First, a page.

Bring On The Steak!

By Sam Gazdziak, Senior Editor

Steak consumers are hungry for what the country’s meat processors have to offer.

Filet or Flat Iron, with or without antibiotics, seasoned or unseasoned, steaks are still high on the list of Americans’ favorite foods. It’s no wonder, either. Steak is such a versatile meat, and continued work of associations and processors to promote and add value to steaks only broadens that versatility.
Steak goes far beyond the traditional cuts of ribeyes, strips, T-bones and filets. Furthermore, it’s far more than just a dinner entrée. Steve Giroux, vice president of field sales and marketing, Brands Division, for American Foods Group of Omaha, Neb., notes the different cuts being offered on restaurant menus.
“[We have seen] the addition of prime rib sandwiches as the quick-service restaurant, along with several other ‘steak’ type offerings not only for lunch and dinner, but breakfast sandwiches as well,” he points out. “Consumers are always looking for something new to try.”
Processors have also had to deal with changes in the steak sector as the cost of middle meats, where the traditional cuts are found.
“Those have pushed both independent and national chains into looking at some more value-oriented items,” says Pater Bozzo, vice president of Chicago Meat Authority, which almost exclusively caters to the foodservice industry.
Bozzo says that the company does not cut many of the traditional steaks, and it has been successful at offering value cuts. “Customers who maybe had been offering something very traditional on their menu, like a ribeye steak, are now looking at how they can do something with a skirt steak, which is a generally undervalued cut of beef,” he says. Cuts from the sirloin and shoulder clod are also gaining interest.
Retailers are seeing some of those same trends, notes Al Kober, retail director for Certified Angus Beef, of Wooster, Ohio. “Certain muscles from the round and chuck, such as teres major, Flat Iron and Kansas City steaks, are becoming standard steaks in the retail case. Their success is leading the way to new efforts in muscle profiling from high-quality chucks. These cuts will continue to revolutionize how beef is merchandised and how we can best satisfy consumers’ needs for convenience.”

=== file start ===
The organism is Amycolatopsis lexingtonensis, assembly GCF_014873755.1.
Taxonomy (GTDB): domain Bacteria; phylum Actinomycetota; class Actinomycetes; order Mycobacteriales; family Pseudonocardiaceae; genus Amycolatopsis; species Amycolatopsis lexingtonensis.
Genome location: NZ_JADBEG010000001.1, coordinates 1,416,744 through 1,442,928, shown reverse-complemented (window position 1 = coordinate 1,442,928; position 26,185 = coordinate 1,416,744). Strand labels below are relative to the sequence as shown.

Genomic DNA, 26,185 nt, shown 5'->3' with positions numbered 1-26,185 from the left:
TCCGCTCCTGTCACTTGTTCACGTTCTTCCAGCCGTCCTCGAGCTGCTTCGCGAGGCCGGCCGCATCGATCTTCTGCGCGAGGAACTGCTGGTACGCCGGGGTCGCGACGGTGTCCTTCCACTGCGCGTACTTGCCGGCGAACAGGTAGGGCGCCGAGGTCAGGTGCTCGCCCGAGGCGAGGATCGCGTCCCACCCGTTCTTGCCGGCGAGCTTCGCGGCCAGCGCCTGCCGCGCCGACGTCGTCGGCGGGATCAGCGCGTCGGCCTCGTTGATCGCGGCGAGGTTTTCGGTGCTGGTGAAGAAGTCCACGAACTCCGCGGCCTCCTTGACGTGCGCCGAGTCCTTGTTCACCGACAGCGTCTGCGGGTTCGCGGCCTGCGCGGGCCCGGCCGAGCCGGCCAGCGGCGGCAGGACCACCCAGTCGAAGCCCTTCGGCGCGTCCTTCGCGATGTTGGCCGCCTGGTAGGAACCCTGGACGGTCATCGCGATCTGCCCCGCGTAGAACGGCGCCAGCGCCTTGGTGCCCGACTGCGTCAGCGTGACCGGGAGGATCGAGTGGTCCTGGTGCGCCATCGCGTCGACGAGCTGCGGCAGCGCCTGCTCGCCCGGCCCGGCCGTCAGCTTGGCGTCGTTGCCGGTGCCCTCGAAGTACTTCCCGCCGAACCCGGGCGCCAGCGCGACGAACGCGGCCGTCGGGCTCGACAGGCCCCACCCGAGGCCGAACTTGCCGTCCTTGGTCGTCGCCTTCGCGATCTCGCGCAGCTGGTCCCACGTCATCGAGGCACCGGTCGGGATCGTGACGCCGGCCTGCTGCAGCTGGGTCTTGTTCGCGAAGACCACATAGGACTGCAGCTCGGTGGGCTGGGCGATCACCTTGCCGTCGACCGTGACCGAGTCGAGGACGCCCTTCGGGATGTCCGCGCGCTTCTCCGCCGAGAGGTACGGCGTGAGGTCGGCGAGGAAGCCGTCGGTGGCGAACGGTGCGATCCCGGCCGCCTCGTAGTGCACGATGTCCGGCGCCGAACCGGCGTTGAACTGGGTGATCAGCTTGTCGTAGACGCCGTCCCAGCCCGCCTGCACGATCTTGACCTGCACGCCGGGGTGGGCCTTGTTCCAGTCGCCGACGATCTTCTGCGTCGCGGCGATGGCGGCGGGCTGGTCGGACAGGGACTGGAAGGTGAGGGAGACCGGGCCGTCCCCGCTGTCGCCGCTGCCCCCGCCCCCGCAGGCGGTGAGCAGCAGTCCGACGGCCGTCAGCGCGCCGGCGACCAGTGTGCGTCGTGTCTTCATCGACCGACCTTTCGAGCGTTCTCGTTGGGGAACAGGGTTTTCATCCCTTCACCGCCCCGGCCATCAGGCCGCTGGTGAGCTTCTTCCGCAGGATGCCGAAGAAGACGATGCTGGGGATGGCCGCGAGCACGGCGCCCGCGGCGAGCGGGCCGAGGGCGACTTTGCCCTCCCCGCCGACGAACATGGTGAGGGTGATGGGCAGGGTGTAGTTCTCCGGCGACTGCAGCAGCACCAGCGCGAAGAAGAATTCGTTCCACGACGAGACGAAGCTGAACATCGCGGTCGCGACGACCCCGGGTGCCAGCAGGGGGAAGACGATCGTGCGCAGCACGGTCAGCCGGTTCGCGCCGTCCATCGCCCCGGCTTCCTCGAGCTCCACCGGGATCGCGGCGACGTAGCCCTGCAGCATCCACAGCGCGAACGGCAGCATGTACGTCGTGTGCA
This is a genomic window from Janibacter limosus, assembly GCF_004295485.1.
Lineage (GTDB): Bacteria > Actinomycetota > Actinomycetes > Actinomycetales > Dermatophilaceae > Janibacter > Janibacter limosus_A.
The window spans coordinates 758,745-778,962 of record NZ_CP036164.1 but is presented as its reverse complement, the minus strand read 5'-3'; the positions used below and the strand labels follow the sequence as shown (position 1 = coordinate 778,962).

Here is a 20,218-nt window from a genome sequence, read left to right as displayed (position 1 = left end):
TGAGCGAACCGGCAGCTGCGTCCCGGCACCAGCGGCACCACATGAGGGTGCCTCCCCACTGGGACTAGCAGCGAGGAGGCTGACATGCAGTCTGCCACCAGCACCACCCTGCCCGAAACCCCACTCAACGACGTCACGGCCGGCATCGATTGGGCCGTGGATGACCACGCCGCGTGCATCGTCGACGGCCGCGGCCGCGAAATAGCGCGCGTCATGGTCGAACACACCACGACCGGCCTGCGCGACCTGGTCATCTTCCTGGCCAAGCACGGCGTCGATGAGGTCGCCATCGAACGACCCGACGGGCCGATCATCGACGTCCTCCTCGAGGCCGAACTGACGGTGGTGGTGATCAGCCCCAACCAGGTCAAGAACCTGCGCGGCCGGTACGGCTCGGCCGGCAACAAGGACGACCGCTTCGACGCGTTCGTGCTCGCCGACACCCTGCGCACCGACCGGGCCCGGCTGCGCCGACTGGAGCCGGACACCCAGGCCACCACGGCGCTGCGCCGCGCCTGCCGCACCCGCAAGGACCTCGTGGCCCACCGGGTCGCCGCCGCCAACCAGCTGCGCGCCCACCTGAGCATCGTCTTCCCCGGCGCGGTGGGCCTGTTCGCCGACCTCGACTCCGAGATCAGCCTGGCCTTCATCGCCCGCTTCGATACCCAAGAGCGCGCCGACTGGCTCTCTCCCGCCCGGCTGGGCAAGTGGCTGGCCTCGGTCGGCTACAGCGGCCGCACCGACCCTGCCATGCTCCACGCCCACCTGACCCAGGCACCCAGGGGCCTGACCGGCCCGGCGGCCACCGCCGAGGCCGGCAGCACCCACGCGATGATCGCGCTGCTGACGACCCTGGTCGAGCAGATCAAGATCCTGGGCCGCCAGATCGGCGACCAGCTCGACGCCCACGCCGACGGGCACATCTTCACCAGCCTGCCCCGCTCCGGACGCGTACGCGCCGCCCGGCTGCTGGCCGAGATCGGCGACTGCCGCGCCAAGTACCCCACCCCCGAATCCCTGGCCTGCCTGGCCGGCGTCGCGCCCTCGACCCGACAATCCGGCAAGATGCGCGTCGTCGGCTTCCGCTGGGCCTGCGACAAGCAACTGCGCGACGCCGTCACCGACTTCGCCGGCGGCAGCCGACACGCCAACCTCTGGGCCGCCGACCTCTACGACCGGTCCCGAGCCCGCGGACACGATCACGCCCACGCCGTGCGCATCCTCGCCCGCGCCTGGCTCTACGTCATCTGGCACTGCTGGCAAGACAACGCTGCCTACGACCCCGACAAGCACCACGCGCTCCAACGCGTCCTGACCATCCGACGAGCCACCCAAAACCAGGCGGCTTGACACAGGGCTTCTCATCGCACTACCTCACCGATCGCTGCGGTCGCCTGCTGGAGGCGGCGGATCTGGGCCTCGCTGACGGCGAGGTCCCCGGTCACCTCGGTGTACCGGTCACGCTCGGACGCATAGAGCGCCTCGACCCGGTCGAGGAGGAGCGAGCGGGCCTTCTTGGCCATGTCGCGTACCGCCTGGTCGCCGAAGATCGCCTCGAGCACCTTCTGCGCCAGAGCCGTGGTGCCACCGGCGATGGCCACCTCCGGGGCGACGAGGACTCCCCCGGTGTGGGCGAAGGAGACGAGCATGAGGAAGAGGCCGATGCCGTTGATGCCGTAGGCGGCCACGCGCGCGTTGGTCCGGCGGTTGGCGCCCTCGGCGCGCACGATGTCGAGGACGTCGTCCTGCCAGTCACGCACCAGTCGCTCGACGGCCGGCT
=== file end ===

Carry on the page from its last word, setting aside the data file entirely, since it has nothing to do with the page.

Kent Harrison, premium group brand manager for Sterling Silver® Premium Meats and AngusPride® Premium Beef for Cargill Meat Solutions, of Wichita, Kan., says that consumers are looking for a great eating experience every time they order a steak, which means a tender, consistently sized and great tasting product.
“Cargill recognizes that insight, and as a result, we implemented yield grade requirements for our premium brands and the use of technology to help predict the tenderness of a steak for more consistent programs,” he says.
Natural news
Natural and organic beef continue their upward growth patterns. While their overall sales are relatively small when compared to overall beef sales, natural and organic cuts of meat are moving from a niche in health food grocery stores to a staple of mainstream grocery stores and restaurants alike.
Laura’s Lean Beef may be a natural brand, but it is still mainstream enough to be sold in most of the large chains nationwide. “I have always been interested in providing a healthier beef to all shoppers, not just the customers of the health-food stores,” says Laura Freeman, founder and president of the Lexington, Kent.-based company.
Freeman says that her company’s visibly lean beef helps to attract customers, as does the packaging itself. “The thing that probably stands out most about the look of the product in the meat case is that I’m on the label,” she explains. “There aren’t many other women in this industry, and having my face, for better or worse, on the label really connects with the core grocery shoppers — women.”
Maverick Ranch’s Charlie Moore notes that the popularity of natural and organic meats is carrying over to other sectors. “Since many consumers make a conscious choice to buy natural and organic in grocery stores, they are now requesting it at their favorite restaurants.”
Maverick Ranch, located in Denver, supplies its Maverick Ranch Natural Choice Beef, NaturaLite Beef and Organic Beef to customers ranging from white-tablecloth restaurants to traditional and natural grocers. While the natural and organic segments are still relatively small, their rapid growth has definitely attracted the attention of the largest players.
“As this trend continues to grow in the future, Cargill will collaborate with its customers to create a product that will meet the current needs of its customers,” reports Kent Harrison, premium group brand manager for Sterling Silver® Premium Meats and AngusPride® Premium Beef for Cargill Meat Solutions. “We will continue to watch the natural and organic segments.”